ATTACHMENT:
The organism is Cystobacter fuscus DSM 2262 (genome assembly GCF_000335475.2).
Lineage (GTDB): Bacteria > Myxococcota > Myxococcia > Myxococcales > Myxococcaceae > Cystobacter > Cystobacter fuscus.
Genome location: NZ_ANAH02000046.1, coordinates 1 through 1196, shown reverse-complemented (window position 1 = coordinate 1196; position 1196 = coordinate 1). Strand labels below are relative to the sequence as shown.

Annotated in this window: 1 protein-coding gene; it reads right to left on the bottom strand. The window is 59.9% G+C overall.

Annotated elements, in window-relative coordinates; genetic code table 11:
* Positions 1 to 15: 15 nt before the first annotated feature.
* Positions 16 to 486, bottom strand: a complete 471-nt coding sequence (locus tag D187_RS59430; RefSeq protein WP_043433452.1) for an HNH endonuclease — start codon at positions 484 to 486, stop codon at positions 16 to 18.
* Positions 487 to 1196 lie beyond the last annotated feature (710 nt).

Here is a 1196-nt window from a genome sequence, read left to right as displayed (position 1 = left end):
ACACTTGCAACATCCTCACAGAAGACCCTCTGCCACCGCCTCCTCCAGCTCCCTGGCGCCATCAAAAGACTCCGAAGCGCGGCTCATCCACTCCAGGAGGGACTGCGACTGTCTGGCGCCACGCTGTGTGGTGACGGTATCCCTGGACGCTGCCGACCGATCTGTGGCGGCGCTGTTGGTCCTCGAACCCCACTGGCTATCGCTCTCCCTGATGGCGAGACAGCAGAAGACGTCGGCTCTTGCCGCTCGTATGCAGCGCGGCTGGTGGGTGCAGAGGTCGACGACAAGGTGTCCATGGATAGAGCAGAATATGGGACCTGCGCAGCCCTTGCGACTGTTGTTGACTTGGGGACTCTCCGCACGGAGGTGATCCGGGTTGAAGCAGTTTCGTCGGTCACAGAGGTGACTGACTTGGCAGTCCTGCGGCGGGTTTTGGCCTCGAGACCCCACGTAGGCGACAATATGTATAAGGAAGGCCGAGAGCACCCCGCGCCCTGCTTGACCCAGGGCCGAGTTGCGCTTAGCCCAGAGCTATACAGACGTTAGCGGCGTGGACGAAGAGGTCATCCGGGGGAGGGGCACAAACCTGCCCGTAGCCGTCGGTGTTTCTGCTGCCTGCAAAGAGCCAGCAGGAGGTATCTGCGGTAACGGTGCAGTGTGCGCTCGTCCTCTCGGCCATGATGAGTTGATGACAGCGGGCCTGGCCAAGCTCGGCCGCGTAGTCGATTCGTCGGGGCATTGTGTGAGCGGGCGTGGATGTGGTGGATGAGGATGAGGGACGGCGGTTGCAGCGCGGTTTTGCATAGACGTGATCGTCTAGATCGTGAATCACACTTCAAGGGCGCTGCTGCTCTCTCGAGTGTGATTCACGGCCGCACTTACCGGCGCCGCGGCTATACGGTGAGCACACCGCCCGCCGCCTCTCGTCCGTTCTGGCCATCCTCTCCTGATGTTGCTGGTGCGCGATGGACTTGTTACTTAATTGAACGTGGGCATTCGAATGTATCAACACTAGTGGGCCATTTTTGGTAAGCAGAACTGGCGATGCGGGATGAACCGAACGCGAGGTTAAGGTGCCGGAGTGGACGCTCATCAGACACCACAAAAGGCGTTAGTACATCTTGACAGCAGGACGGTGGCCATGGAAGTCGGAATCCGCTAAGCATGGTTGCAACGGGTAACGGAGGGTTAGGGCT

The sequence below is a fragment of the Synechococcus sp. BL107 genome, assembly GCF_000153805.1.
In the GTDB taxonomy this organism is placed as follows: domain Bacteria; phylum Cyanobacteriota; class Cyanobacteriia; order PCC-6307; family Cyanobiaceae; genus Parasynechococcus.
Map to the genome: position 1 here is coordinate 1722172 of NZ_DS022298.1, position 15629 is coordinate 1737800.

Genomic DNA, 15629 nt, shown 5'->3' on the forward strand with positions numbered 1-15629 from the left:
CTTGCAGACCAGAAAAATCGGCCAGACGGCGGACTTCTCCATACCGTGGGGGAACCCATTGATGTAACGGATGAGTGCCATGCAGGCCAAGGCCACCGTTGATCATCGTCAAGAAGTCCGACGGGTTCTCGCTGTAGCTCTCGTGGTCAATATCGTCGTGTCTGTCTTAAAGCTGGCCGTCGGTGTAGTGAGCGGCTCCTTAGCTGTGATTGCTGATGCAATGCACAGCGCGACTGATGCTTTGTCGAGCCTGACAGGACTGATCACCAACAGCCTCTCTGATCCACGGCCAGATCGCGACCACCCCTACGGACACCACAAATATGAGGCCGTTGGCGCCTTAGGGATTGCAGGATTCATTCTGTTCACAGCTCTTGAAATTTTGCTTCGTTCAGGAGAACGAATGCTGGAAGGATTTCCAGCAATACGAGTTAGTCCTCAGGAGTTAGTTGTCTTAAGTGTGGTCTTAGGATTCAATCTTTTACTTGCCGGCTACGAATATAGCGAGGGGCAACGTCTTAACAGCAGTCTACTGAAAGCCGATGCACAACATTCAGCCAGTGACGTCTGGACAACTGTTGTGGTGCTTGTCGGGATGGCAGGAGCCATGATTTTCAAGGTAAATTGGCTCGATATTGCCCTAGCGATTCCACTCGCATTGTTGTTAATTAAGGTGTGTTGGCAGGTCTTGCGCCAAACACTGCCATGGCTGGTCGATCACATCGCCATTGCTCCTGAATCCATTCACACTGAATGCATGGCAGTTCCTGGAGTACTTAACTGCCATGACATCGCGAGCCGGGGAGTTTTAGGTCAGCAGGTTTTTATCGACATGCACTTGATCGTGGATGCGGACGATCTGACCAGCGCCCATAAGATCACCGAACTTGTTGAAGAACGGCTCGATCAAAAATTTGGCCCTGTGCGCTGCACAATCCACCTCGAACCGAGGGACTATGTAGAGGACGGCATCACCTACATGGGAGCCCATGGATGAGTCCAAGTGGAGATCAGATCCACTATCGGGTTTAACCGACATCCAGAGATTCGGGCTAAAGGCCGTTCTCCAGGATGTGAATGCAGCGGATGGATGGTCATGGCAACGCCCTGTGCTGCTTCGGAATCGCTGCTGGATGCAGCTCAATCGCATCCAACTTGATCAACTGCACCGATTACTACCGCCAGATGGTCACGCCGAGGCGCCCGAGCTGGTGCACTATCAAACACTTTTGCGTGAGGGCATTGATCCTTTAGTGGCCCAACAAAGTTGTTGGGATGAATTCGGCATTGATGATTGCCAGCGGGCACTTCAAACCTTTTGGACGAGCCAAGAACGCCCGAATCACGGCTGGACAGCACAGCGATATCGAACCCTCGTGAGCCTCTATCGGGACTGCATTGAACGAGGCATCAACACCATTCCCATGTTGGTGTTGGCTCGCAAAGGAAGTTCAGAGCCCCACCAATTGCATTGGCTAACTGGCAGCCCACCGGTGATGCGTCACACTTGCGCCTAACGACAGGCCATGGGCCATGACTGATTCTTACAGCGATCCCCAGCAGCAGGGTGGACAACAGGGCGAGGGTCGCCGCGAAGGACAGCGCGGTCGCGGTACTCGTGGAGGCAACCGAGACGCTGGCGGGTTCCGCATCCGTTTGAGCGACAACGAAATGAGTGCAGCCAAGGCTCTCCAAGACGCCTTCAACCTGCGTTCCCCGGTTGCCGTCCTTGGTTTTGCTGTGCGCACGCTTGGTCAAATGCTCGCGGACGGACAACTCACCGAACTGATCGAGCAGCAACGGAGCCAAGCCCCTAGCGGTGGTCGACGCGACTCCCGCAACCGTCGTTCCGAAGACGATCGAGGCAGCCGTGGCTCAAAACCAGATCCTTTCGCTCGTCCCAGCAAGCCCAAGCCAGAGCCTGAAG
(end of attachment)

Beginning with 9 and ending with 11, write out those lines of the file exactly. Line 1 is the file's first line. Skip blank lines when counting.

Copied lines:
Here is a 1196-nt window from a genome sequence, read left to right as displayed (position 1 = left end):
ACACTTGCAACATCCTCACAGAAGACCCTCTGCCACCGCCTCCTCCAGCTCCCTGGCGCCATCAAAAGACTCCGAAGCGCGGCTCATCCACTCCAGGAGGGACTGCGACTGTCTGGCGCCACGCTGTGTGGTGACGGTATCCCTGGACGCTGCCGACCGATCTGTGGCGGCGCTGTTGGTCCTCGAACCCCACTGGCTATCGCTCTCCCTGATGGCGAGACAGCAGAAGACGTCGGCTCTTGCCGCTCGTATGCAGCGCGGCTGGTGGGTGCAGAGGTCGACGACAAGGTGTCCATGGATAGAGCAGAATATGGGACCTGCGCAGCCCTTGCGACTGTTGTTGACTTGGGGACTCTCCGCACGGAGGTGATCCGGGTTGAAGCAGTTTCGTCGGTCACAGAGGTGACTGACTTGGCAGTCCTGCGGCGGGTTTTGGCCTCGAGACCCCACGTAGGCGACAATATGTATAAGGAAGGCCGAGAGCACCCCGCGCCCTGCTTGACCCAGGGCCGAGTTGCGCTTAGCCCAGAGCTATACAGACGTTAGCGGCGTGGACGAAGAGGTCATCCGGGGGAGGGGCACAAACCTGCCCGTAGCCGTCGGTGTTTCTGCTGCCTGCAAAGAGCCAGCAGGAGGTATCTGCGGTAACGGTGCAGTGTGCGCTCGTCCTCTCGGCCATGATGAGTTGATGACAGCGGGCCTGGCCAAGCTCGGCCGCGTAGTCGATTCGTCGGGGCATTGTGTGAGCGGGCGTGGATGTGGTGGATGAGGATGAGGGACGGCGGTTGCAGCGCGGTTTTGCATAGACGTGATCGTCTAGATCGTGAATCACACTTCAAGGGCGCTGCTGCTCTCTCGAGTGTGATTCACGGCCGCACTTACCGGCGCCGCGGCTATACGGTGAGCACACCGCCCGCCGCCTCTCGTCCGTTCTGGCCATCCTCTCCTGATGTTGCTGGTGCGCGATGGACTTGTTACTTAATTGAACGTGGGCATTCGAATGTATCAACACTAGTGGGCCATTTTTGGTAAGCAGAACTGGCGATGCGGGATGAACCGAACGCGAGGTTAAGGTGCCGGAGTGGACGCTCATCAGACACCACAAAAGGCGTTAGTACATCTTGACAGCAGGACGGTGGCCATGGAAGTCGGAATCCGCTAAGCATGGTTGCAACGGGTAACGGAGGGTTAGGGCT

The sequence below is a fragment of the Synechococcus sp. BL107 genome, assembly GCF_000153805.1.